Saturday, May 12, 2018

Howto launch and debug in VSCode using the debug adapter protocol (part 2)

Ok, after the basic infracstructure, the next thing to do is actually launch some program without worrying about the debugger, so, we'll just run a program without being in debug mode to completion, show its output and terminate it when requested.

To launch a program, our debug adapter must treat the 'LaunchRequest' message and actually run the program (bear in mind that we'll just launch it without doing any debugging at this point).

The first point then is how to actually launch it. We provided options for the debugger to be launched with different console arguments specifying where to launch it (either just showing output to the debug console, using the integrated terminal or using an external terminal).

So, let's start with just showing output in the debug console.

Launching it should be simple: just generate a command line while treating the 'LaunchRequest' message, but then, based on the console specified some things may be different...

Let's start handling just showing the output on the debug console.

To do that we have launch the command properly redirecting the output to pipes (for python it's something as subprocess.Popen([sys.executable, '-u', file_to_run], stdout=subprocess.PIPE, stderr=subprocess.PIPE) and then create threads which will read that output to provide it back to vscode (so, when output is obtained, an OutputEvent must be given).

Also, create another thread so that when the process finishes, a TerminatedEvent is given (in python, just do a popen.wait() in a thread and when complete send the TerminatedEvent -- you may want to synchronize to make sure other threads related to output have finished before doing that).

At this point, we can run something and should be able to see anything printed both to stdout and stderr and when the process finishes, VSCode itself acknowledges that and closes the related controls.

Great! On to launching in the integrated terminal!

So, to launch in the terminal we have to first actually check if the client does support running in the terminal... in the InitializeRequest, if it is supported, we should've received in the arguments "supportsRunInTerminalRequest": True (if it doesn't, in my case I just fall back to the debug console).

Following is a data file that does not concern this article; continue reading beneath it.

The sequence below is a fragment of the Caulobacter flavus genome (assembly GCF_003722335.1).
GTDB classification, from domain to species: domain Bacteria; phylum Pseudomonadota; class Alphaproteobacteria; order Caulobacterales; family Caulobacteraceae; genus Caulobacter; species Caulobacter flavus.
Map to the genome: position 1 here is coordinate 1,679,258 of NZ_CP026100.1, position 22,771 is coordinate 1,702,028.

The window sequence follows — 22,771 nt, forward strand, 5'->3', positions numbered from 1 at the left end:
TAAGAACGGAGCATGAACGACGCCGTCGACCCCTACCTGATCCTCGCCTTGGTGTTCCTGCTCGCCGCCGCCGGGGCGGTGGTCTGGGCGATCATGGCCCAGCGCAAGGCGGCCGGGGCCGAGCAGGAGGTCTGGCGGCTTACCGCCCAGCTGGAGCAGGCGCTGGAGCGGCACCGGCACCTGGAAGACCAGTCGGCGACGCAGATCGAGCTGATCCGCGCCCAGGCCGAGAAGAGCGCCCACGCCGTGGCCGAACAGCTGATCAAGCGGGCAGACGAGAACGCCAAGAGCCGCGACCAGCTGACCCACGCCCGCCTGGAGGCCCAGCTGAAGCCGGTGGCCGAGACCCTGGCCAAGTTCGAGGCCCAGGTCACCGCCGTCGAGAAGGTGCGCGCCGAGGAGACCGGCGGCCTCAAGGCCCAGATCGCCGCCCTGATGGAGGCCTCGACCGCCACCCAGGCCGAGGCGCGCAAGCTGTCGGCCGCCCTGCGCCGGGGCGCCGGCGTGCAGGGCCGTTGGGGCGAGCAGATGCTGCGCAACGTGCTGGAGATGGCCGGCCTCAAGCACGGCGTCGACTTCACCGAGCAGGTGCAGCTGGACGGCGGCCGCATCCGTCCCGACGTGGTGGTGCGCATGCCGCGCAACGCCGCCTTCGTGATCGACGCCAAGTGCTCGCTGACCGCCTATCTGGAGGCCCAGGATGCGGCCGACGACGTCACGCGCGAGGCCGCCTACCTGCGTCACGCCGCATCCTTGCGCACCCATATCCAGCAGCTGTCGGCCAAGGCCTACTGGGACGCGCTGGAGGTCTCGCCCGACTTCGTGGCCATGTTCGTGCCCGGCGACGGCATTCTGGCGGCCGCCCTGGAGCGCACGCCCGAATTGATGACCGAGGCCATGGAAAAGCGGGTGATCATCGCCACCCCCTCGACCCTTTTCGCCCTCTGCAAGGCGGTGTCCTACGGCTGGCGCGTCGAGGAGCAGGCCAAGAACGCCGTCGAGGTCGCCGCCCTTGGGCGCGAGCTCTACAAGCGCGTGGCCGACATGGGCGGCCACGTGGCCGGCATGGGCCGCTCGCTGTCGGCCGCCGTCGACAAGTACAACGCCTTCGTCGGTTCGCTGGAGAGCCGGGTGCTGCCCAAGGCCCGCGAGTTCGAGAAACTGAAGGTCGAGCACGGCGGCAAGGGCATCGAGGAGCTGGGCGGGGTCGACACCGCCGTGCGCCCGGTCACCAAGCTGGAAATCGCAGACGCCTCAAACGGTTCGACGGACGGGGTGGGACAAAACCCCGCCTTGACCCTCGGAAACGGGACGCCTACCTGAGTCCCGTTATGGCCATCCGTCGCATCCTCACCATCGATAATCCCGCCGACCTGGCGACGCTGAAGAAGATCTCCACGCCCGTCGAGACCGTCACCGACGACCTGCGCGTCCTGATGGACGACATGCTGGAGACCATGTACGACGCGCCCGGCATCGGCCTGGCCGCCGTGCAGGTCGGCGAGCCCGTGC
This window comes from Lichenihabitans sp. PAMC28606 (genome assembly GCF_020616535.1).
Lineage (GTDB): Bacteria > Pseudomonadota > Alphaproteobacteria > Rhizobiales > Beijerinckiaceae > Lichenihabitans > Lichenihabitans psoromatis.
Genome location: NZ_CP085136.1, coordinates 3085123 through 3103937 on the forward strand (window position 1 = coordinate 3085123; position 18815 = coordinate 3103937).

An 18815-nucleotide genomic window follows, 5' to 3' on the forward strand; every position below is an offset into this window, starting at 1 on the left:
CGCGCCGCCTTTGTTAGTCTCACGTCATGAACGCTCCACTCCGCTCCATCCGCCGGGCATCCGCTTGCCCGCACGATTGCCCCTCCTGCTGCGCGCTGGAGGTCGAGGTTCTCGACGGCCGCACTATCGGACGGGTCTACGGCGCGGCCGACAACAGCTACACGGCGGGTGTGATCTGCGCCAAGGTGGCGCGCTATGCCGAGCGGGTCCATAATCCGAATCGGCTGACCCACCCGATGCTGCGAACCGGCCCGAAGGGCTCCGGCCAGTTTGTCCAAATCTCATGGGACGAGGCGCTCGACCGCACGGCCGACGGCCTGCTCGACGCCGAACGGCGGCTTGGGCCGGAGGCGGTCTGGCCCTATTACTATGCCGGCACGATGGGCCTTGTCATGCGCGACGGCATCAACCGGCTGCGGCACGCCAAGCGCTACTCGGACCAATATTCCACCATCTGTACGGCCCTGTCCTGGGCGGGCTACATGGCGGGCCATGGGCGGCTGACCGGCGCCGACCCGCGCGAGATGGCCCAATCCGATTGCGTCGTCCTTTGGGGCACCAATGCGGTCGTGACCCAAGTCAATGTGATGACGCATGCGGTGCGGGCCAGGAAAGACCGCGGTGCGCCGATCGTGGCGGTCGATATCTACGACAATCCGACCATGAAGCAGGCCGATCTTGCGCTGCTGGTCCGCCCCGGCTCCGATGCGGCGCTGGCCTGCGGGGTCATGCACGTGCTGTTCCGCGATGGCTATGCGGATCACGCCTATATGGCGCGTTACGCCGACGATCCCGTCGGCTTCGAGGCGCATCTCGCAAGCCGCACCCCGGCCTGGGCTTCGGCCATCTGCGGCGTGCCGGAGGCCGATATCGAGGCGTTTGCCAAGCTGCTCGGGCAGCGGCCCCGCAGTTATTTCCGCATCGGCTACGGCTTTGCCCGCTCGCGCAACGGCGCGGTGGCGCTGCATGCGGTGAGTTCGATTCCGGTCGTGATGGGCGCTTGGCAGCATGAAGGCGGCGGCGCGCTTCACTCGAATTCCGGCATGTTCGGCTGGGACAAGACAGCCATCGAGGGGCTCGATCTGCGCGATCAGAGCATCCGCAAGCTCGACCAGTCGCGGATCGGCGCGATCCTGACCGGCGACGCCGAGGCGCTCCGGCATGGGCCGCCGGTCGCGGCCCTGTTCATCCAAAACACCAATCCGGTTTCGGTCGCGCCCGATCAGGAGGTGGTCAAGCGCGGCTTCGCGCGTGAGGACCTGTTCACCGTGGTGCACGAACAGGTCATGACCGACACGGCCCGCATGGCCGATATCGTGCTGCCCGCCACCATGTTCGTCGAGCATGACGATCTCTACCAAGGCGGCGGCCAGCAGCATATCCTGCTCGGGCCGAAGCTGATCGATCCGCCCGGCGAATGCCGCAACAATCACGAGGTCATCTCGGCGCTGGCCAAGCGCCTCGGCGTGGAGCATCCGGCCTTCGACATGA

This also becomes a little bit trickier because at this point we're the ones doing the request (RunInTerminalRequest) and the client should send a response (RunInTerminalResponse). So, on to it: when the client launches, create a RunInTerminalRequest with the proper kind ('internal' or 'external') and wait for the response.

At this point, the processId may not actually be available after launching in that mode (the RunInTerminalResponse processId is optional), which means that if we didn't really create a debugger (just a simple run), we're blind... we could do another program to launch it and return the pid to be able to notify that it was stopped and to kill it when needed, but this seems a bit overkill for me and I couldn't find any info on the proper behavior here, so, I decided that when the user chooses that mode with 'noDebug' I'll simply notify that the debug session is finished for the adapter with a TerminatedEvent (and the user can see the output and Ctrl+C it in the actual terminal).

As a note the 'noDebug' option is added behind the scenes by VSCode depending on whether the user has chosen to do a debug or run for the selected launch (so, it shouldn't be a part of the declared configuration in the extension).

Now, thinking a bit more about it, there's a caveat: when launching with the redirection to the debug console, we should treat sending to stdin too (we don't want to create a process he can't do any communication with later on).

To do that in 'noDebug' should be simple... when we receive an 'EvaluateRequest', we'll send it to stdin (when actually in debug mode we probably have to check the current debugger state to determine if we want to do an evaluation or send to stdin -- i.e.: if we are stopped in a breakpoint we may want to evaluate and not send to stdin).

As a note, after playing with it more I renamed the "console" option to "terminal" with options "none", "internal", "external" as I think that's a better representation of what's expected.

So, that's it for part 2: we're launching a program and redirecting the output as requested by the user (albeit without actually debugging it for now).

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